Rare Joint Cancer Yields Its Secrets

Understanding synovial sarcoma can bring effective treatment, experts say

MONDAY, April 9, 2007 (HealthDay News) -- Researchers have found that synovial sarcoma, a rare cancer that affects the joints, actually starts with genetic changes that affect muscle cells.

This finding may help scientists develop treatments for this aggressive cancer, which tends to develop in children and young adults.

"Sarcomas are rare cancers, but they are extremely aggressive and do not react to chemotherapy, radiation or surgery," noted lead researcher Mario R. Capecchi, a professor of biology and human genetics at the University of Utah.

Capecchi noted that the first step is discovering the biology of the malignancy. "Then, you can design a therapy that is specific to this cancer," he said.

His team reported its findings in the April issue of the journal Cell.

Synovial sarcoma accounts for between 5 percent and 10 percent of the approximately 10,000 new soft tissue sarcomas reported each year. Synovial sarcoma occurs mostly in young adults, with a median age of 26.5. About 30 percent of patients with these tumors are younger than 20, according to the U.S. National Caner Institute.

Capecchi and colleagues discovered the genetic components that lead to synovial sarcoma while working with mice. When these gene products were put into the mice, the animals went on to develop synovial sarcomas.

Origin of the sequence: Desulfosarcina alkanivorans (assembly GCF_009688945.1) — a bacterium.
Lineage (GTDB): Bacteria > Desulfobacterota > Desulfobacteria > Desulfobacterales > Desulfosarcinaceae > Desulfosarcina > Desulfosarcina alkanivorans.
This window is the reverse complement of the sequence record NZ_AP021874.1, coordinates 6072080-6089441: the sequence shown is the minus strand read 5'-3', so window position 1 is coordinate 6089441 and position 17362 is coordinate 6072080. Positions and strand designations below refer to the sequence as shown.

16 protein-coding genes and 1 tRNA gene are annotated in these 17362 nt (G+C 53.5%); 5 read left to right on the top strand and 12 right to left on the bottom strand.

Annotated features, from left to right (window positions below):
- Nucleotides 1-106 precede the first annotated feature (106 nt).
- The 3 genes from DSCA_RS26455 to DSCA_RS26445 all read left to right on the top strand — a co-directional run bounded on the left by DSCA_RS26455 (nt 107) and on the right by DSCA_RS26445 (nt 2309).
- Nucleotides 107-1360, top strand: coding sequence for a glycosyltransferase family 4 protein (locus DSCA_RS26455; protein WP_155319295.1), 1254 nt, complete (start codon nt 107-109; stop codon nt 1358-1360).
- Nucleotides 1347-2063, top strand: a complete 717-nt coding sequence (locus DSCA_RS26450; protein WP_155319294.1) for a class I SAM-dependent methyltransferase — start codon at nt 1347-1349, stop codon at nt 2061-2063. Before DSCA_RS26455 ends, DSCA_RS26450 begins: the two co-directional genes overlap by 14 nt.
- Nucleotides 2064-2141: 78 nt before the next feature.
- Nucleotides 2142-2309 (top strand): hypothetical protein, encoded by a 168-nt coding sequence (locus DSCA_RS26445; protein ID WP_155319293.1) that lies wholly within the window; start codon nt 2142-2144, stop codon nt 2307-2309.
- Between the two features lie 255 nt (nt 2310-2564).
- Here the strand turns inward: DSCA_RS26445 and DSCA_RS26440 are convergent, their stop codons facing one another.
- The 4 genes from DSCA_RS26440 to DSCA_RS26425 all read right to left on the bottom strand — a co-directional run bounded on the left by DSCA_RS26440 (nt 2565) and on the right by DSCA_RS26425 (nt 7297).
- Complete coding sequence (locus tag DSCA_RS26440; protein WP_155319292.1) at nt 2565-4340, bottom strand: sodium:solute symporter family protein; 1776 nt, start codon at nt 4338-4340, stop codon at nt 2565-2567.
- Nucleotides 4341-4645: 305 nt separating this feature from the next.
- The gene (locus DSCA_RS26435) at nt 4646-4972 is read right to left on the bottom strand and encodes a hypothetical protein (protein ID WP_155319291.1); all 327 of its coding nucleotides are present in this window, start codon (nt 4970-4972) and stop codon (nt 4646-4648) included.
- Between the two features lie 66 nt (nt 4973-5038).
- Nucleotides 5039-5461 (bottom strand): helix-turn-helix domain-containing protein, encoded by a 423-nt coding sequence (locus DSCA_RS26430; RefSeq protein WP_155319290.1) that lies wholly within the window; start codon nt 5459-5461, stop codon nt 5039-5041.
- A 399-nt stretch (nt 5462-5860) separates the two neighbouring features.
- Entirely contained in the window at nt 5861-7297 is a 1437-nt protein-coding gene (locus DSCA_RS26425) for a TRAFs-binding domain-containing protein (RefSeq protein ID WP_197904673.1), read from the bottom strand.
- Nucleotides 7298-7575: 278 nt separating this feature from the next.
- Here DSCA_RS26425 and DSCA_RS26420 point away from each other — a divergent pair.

Using this method, Capecchi's team was able to produce a model of synovial sarcoma in mice that is genetically similar to the disease as it occurs in humans. "In many respects, these tumors are indistinguishable from human tumors," Capecchi said.

In addition, they found that the cancer starts in muscle cells, not in cartilage or bone cells as had been thought.

These gene products could now be a target for therapy, Capecchi said. "Once you have a model of the cancer, then you can use it as a platform to generate therapies," he said.

One expert said the finding is important.

"Synovial sarcoma is a rare cancer, but one that is highly lethal," said Dr. Len Lichtenfeld, the deputy chief medical officer of the American Cancer Society. "We don't know a whole lot about the causes of synovial sarcoma," he added.

There are people who are concerned that we are not learning enough about rare cancers, Lichtenfeld added. "This finding is not a breakthrough in the treatment of the disease, but it is an important advance in understanding the disease," he said.

When one understands the disease, one can understand what the targets are for treating the disease, the expert said.

"Targeted therapies are for targeted diseases," Lichtenfeld said. "This finding holds out the hope that this might be possible for this cancer."

More information

For more information on synovial sarcoma, visit the U.S. National Cancer Institute.

SOURCES: Mario R. Capecchi, Ph.D., professor, biology and human genetics, University of Utah, Salt Lake City; Len Lichtenfeld, M.D., deputy chief medical officer, American Cancer Society, Atlanta; April 2007, Cell
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